I finally bought a VGA box for my Dreamcast this weekend and now I'm finding it impossible to understand why the Xbox, Gamecube and PS2 won't have this capability. Output of Dreamcast through a 19 inch VGA monitor is absolutely STUNNING. Soul Calibur has taken on an even more amazing look. I needed a bucket for the drool. Jet Grind Radio was similarly fascinating.
If you've never seen a console through a monitor like this, you really have no idea how great this innovation is. Yet again it's another thing Sega did that no one else will follow the lead on. So we're going to be left with three consoles with no internet play, no VGA and no VMUs. *sigh*
By TomChick on Monday, April 23, 2001 - 10:55 am:
Yeah, I saw the VGA hook up at a buddy's house. Sharp. Sweet. I'm afraid to get one myself because I don't want to love my Dreamcast any more than I already do.
Everyone say it with me:
By Lee Johnson (Lee_johnson) on Monday, April 23, 2001 - 12:20 pm:
Dave, I think I read somewhere that the Game Boy Advance will be usable as a controller for the Game Cube--though this is a lot of dosh to fork over to get a screen.
By Jason_cross (Jason_cross) on Monday, April 23, 2001 - 12:31 pm:
I agree with the axing of VMUs... I like the memory card in the controller thing, but that screen is just not very useful. I want to look at the game, not my controller. sure, there are a few limited uses, but not enough to justify the price.
As for the VGA box--I agree it looks stunning. But get three of your friends on a couch in front of your 19" monitor. It's just not the same. Most people just don't play console games in a desk chair 3' from the screen. They want to be 8' from the screen (or more, which is why controller cords are too short) on their living room furniture.
There are geeks like us who don't mind hooking the 'ol DC up to the computer monitor and sitting in front of it as you would your PC. But I think we're the 1%ers in that regard.
It shore do look pretty, though.
BTW--Xbox will apparently have the ability to do a similar VGA-connector thing. I don't know if they're planning one, but the video connector supposedly supports it.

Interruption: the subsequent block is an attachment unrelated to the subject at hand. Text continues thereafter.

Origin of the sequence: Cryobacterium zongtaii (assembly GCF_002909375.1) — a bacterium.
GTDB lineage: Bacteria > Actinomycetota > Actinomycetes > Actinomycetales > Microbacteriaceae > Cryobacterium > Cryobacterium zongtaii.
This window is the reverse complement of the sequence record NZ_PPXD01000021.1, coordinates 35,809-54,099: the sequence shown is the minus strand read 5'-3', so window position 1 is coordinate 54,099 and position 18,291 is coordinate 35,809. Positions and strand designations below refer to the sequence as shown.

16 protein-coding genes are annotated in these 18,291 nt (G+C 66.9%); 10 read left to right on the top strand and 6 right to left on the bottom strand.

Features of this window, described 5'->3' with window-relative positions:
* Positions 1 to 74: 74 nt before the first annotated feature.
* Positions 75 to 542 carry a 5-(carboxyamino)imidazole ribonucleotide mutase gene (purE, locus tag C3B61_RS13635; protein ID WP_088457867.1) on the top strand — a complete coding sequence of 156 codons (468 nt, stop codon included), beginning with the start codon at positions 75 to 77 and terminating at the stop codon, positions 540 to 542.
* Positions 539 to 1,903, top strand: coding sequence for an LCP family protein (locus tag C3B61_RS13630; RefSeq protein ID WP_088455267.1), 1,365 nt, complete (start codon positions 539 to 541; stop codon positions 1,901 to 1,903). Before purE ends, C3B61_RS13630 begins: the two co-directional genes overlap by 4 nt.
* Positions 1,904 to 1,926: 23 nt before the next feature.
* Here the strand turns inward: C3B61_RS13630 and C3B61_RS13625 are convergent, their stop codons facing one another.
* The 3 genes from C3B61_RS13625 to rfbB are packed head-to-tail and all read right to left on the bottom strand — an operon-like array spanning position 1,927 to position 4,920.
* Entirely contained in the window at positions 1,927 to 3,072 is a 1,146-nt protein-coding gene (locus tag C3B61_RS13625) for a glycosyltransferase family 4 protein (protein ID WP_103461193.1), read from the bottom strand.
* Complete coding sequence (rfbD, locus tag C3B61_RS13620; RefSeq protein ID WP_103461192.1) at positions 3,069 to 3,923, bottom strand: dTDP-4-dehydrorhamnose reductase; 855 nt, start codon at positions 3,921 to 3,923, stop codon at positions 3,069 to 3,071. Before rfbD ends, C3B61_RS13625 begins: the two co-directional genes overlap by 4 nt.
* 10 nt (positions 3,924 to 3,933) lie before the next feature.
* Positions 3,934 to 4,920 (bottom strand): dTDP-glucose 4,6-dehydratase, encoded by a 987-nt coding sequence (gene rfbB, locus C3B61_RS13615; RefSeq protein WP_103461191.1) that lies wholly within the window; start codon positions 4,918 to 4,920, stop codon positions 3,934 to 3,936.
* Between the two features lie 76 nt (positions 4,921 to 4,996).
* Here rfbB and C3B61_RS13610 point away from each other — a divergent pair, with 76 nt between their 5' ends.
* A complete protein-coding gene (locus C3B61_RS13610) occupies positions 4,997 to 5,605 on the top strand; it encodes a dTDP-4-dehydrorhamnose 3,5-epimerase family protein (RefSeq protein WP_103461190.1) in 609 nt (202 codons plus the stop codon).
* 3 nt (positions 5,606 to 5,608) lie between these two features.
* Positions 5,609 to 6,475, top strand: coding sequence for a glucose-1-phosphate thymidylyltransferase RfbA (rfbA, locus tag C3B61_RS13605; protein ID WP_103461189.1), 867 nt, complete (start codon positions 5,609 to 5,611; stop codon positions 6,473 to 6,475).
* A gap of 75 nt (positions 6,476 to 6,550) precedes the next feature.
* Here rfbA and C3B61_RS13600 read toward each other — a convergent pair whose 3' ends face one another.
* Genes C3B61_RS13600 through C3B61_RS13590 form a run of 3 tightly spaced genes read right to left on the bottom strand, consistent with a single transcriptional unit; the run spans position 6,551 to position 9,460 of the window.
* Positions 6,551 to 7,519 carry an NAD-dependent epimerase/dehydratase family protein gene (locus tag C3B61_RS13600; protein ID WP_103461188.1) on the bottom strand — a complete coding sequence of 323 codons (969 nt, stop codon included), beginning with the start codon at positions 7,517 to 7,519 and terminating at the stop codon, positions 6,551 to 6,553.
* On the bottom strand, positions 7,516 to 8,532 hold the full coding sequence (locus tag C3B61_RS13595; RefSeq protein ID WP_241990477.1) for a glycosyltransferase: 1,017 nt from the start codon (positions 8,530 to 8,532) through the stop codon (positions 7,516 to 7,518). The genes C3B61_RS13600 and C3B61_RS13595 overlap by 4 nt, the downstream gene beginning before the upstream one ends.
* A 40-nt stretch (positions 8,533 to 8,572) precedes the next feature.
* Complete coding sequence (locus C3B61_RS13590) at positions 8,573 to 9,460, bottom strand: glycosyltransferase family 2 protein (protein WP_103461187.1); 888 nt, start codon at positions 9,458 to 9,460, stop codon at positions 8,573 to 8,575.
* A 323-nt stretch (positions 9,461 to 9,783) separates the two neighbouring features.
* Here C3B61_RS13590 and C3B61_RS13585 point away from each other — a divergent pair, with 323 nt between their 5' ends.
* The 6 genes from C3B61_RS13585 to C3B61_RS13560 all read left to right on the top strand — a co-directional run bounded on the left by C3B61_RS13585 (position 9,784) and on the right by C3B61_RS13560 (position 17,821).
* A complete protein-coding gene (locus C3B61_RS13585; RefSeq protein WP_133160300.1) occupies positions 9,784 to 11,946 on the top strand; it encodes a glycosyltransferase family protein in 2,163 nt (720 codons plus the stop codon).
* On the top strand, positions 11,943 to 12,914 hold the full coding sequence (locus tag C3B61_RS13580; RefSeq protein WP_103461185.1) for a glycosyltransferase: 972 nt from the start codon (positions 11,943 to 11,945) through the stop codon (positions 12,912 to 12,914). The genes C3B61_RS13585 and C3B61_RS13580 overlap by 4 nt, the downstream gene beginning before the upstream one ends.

Consoles with no online play? I happen to think the Xbox route of "build in ethernet" is the Right Idea for a console launching this year. Given the lifespan of a console, anyways. Oh, and Nintendo almost definitely has some online plans for Gamecube. It'll take 'em all a year, but it took the DC that long, too.
By Dave Long on Monday, April 23, 2001 - 02:34 pm:
Well, as you know Jason, I really like the VMU. I don't think anyone had time to fully exploit the device. But what was done with it I fully appreciated. Football games won't be the same without it.
Lee, Gameboy Advance doesn't interest me too much, but I like what they're trying to do there. One thing I've read lately is that Nintendo is backing away from too much usage between the two at first because they don't want people thinking they "need" both Gamecube and the GBA to enjoy the Gamecube. There's some interesting potential there though for sure.
I think there might be a few more VGA boxes out there than you think Jason, but I don't disagree with your point. Still, I'd like all the consoles to have the capability. I'm going to get more time with my DC now thanks to its removal from the TV space because my wife monopolizes that screen most nights.
Online is the big joke of this console generation. I live in a very urban area. I can't get any form of high-speed Internet, period. With the downturn in Internet fortunes, I'll bet you real money that online functions in all the consoles (except what Dreamcast has already done) will be a bust. Verizon isn't going to offer me DSL anytime soon and Comcast will be lucky to put me on cable within a year.
There just aren't going to be enough people with broadband for it to work with these consoles. They should have had a choice of modem or ethernet or just bagged it altogether instead of getting everyone's hopes up. Here Sony may succeed because they didn't put anything in their box. At least Sega has delivered on the promise of online gaming. These other guys talk a good game, but playing is another thing entirely.
By Jason_cross (Jason_cross) on Monday, April 23, 2001 - 10:58 pm:
I bet they've sold through maybe a hundred thousand VGA boxes, total. Maybe 200k. Against, what, 7 million Dreamcasts? Many of them, like mine, are collecting dust because after the beauty of the monitor wore off, I decided it's more fun to spend 4 hours playing PSO on my futon than in my computer chair. =)
We'll just have to agree to disagree on the broadband thing. Having a choice just screws developers--they have to develop every game for dialup anyway. So broadband offers you better ping...so what? When you can COUNT on the ping and data rate of DSL/cable, you can do cooler online stuff.
Mark my words, in four years, when Xbox is 3.5 years old (3 years in Europe), there will be 100 million broadband subscribers in the US, Japan, and Europe. And half of them will have consoles. That gives a developer a 50% possible penetration for an online game.